John F. Cogan

Leonard and Shirley Ely Senior Fellow
Awards and Honors:
Biography: 

John F. Cogan is the Leonard and Shirley Ely Senior Fellow at the Hoover Institution and a faculty member in the Public Policy Program at Stanford University.

John Cogan’s research is focused on U.S. budget and fiscal policy, federal entitlement programs, and health care.  He has published widely in professional journals in both economics and political science.  His latest book, The High Cost of Good Intentions (2017) is the recipient of the 2018 Hayek Prize.  The book traces the history of U.S. federal entitlement programs from the Revolutionary War to modern times.  His previous books include Healthy, Wealthy, and Wise: Five Steps to a Better Health Care System, coauthored with Glenn Hubbard and Daniel Kessler, and The Budget Puzzle, (with Timothy Muris and Allen Schick).

At Stanford, he has served on faculty advisory boards for the Stanford-in-Washington campus and the Stanford Institute for Economic Policy Research. He is a recipient of the Stanford-in-Government's Distinguished Service Award.

Cogan has devoted a considerable part of his career to public service. He served under President Ronald Reagan as assistant secretary for policy in the U.S. Department of Labor from 1981 to 1983, as associate director in the U.S. Office of Management and Budget (OMB) from 1983 to 1985, and as Deputy (OMB) Director in 1988-89.  His responsibilities included developing and reviewing Reagan Administration policies in the areas of health care, Social Security, disability, welfare, and employment training.

Cogan has served on numerous congressional, presidential, and California state advisory commissions. At the federal level, he has served on President George W. Bush's Commission to Strengthen Social Security, the U.S. Bipartisan Commission on Health Care (the Pepper Commission), the Social Security Notch Commission, and the National Academy of Sciences' Panel on Poverty and Family Assistance. He has also served on the California State Commission on the 21st Century Economy and the California Public Employee Post-Employment Benefits Commission.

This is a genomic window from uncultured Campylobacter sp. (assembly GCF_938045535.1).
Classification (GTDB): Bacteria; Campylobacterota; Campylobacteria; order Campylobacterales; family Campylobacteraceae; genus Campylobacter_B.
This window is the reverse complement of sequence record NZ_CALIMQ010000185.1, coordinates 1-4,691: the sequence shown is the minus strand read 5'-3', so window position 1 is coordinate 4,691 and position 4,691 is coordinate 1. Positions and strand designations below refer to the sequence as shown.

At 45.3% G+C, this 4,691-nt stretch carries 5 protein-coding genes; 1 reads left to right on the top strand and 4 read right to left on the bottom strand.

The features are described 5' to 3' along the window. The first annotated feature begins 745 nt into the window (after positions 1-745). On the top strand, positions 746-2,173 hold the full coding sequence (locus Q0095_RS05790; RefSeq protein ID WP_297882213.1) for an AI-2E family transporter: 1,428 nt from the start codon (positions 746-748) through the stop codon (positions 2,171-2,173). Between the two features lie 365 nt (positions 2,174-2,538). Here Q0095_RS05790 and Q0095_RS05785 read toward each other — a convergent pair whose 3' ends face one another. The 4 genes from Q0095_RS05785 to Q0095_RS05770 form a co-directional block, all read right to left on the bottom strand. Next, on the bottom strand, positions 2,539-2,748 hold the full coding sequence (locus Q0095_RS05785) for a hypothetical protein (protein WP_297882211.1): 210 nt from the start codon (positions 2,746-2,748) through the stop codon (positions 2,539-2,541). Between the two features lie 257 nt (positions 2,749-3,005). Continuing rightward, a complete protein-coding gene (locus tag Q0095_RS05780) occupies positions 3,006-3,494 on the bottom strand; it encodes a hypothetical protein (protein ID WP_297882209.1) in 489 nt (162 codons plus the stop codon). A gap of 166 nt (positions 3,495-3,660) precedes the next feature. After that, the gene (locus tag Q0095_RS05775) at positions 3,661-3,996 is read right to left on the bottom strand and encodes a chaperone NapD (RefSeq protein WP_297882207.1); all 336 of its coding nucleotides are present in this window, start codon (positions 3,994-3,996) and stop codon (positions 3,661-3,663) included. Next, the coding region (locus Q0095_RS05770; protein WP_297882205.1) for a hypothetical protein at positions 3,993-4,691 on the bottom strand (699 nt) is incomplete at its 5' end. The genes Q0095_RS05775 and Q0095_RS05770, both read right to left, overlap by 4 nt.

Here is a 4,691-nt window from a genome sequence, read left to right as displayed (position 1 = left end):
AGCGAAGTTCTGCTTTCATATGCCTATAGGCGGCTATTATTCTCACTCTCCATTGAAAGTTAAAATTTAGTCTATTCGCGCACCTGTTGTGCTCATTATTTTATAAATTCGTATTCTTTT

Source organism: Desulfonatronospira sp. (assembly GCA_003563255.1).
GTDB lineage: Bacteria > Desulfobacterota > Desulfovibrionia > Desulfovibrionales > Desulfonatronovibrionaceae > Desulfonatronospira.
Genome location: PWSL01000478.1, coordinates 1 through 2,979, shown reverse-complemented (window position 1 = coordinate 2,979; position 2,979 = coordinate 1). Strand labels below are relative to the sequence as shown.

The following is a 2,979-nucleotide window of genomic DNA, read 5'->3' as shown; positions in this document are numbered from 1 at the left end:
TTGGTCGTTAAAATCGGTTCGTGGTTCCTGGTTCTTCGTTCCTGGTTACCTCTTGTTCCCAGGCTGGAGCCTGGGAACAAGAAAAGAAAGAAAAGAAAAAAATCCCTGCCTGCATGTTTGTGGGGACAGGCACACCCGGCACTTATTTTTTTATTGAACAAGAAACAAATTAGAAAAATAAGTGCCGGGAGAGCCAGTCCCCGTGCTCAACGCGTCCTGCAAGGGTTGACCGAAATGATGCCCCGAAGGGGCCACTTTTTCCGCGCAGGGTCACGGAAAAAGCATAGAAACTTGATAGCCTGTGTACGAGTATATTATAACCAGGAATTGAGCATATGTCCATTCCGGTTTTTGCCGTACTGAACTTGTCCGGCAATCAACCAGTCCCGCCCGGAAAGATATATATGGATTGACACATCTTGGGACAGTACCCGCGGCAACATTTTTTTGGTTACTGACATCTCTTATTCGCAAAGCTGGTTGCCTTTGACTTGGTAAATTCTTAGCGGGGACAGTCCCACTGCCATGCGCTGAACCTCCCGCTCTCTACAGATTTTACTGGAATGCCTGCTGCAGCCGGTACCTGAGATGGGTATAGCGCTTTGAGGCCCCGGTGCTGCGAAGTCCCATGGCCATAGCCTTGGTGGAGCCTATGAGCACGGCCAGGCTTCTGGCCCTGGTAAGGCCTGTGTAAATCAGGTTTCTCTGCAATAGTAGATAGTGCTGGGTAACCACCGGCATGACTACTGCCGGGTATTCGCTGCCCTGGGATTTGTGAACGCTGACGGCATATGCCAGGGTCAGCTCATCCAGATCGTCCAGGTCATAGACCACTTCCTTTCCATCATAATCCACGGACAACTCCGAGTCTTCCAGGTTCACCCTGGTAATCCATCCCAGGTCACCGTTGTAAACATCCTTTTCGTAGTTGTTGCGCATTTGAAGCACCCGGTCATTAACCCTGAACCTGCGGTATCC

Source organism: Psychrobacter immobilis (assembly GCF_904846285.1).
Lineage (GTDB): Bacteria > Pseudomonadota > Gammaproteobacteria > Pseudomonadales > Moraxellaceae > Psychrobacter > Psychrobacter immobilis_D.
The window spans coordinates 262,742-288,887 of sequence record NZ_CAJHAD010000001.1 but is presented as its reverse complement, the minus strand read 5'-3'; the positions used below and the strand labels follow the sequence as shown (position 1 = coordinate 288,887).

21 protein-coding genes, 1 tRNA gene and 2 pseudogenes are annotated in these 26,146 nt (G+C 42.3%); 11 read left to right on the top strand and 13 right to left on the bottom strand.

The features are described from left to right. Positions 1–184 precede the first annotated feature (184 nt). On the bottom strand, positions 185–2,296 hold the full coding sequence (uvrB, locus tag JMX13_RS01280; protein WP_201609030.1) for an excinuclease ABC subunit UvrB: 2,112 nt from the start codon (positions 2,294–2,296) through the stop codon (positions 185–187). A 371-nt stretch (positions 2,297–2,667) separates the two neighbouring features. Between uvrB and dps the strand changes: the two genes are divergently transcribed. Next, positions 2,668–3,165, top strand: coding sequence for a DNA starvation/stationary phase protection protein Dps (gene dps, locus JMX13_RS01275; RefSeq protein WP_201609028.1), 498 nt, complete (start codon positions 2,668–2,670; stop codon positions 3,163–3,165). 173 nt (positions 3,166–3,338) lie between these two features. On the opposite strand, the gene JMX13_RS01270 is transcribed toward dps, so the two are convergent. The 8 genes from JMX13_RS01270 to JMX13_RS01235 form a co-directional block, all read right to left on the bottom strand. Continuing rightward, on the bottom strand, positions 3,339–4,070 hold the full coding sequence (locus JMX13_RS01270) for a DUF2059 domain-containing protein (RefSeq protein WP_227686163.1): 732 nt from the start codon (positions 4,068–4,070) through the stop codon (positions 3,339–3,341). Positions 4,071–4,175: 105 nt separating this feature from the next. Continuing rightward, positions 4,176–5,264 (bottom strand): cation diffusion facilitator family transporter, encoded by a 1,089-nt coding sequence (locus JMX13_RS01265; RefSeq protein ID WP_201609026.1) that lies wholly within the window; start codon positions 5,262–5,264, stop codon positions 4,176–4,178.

Cogan is a member of the Board of Directors of Gilead Sciences where he is the Lead Independent Director and a member of the board of trustees of the Charles Schwab Family of Funds where he is Chairman of the Governance Committee.

Cogan received his A.B. in 1969 and his Ph.D. in 1976 from the University of California at Los Angeles, both in economics.  He received his M.A. in Economics from California State University at Long Beach in 1970.  He was an associate economist at the RAND Corporation from 1975 to 1980. In 1979, Cogan was appointed a national fellow at the Hoover Institution; in 1980 he was appointed a senior research fellow; and in 1984 he became a senior fellow.

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Recent Commentary

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The US Debt—Causes And Consequences

featuring John B. Taylor, Michael J. Boskin, John F. Cogan, John H. Cochrane , Daniel Heilvia PolicyEd
Wednesday, May 22, 2019

The federal government is borrowing at unprecedented rates. Spending regularly exceeds revenue, and this shortfall is predicted to grow dramatically in the near future. The result is a large and growing federal debt that threatens future Americans’ prosperity and security. What are the consequences of this higher federal debt and what can we do about it?

Featured

Hoover Panelists Address Prosperity In The Last 100 Years

featuring George P. Shultz, Terry Anderson, John F. Cogan, Lee Ohanian, Peter M. Robinson, Hoover Institutionvia Stanford Daily
Thursday, April 18, 2019

“If students here could take anything away from this right now — you have no idea how much us old guys up here suffered to make your lives better,” Peter M. Robinson said, as the audience broke into laughter. Robinson’s lighthearted sentiment echoed the more serious issues of standards of living and sustained financial prosperity addressed in the Hoover Institution’s panel discussion on Thursday, the second in a three-part centennial speaker series, A Century of Ideas for a Free Society.